Ivanhoe Girls’ was founded in 1903 and some of the buildings date back to then, especially the Federation frontages of the houses along Marshall Street which house the Junior School and Administration wing. Then there is a very fancy state of the art library, media centre and upstairs staff area with a deck for lunch in the sun…

Cate Blanchett grew up in Ivanhoe and went to the school.

Victoria – State of Mind

Victoria has been on the move, the place to be and the garden state. Now its number plates will be focused on a road safety campaign. There is no hint as to what exactly that catchy and life-saving slogan will be and Victorian motorists will have to wait its rollout next year. Many have contributed ideas but none tickled Premier Ted Baillieu’s fancy and he has decided, if you want  job done, you do it yourself. To add weight to his desire for a road safety message, Mr Baillieu confessed that he had been caught speeding once or twice, ‘a long time ago’. Right. There’s nothing like a personal story in politics.

Victoria – slow down…Victoria – don’t rush…Victoria – better late than dead on time. That last one might be too long…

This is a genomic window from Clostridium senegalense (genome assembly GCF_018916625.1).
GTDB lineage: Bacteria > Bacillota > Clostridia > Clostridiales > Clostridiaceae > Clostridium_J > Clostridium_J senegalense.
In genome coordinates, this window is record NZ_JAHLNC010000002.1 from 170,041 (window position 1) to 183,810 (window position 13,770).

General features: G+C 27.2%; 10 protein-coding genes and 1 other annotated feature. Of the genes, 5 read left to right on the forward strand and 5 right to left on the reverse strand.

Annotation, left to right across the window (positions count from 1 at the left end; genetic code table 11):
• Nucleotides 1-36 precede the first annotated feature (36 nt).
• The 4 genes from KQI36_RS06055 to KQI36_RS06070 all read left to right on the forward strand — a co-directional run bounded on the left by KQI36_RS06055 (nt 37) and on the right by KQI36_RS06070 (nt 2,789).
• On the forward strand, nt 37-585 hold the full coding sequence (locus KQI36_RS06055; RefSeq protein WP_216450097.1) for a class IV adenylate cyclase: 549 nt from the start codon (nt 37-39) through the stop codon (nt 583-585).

Out and about

These are some of the things I saw on a 33 degree day off from The Turtle.

 It was 24 degrees at 7am this morning and the outdoor pool at MSAC in Albert Park beckoned.
Lunch with a colleague from PEGS in Moonee Ponds and then over to Northcote. On the way I passed the ROCOR, or Russian Orthodox Church Outside Russia, which I couldn’t miss because of its gold domes. Originally built in Collingwood, the church had to move to another site as there was no room for expansion on the original site. The congregation was none too happy at this prospect and even less so when they discovered that the site proposed by Alex Alexander, a prominent and astute parishioner, was opposite a former rubbish tip. But this site was available, the right size and, in fact, cheap because of its location. Eventually a park was built on the tip site and Alex Alexander was a winner at the end of the day.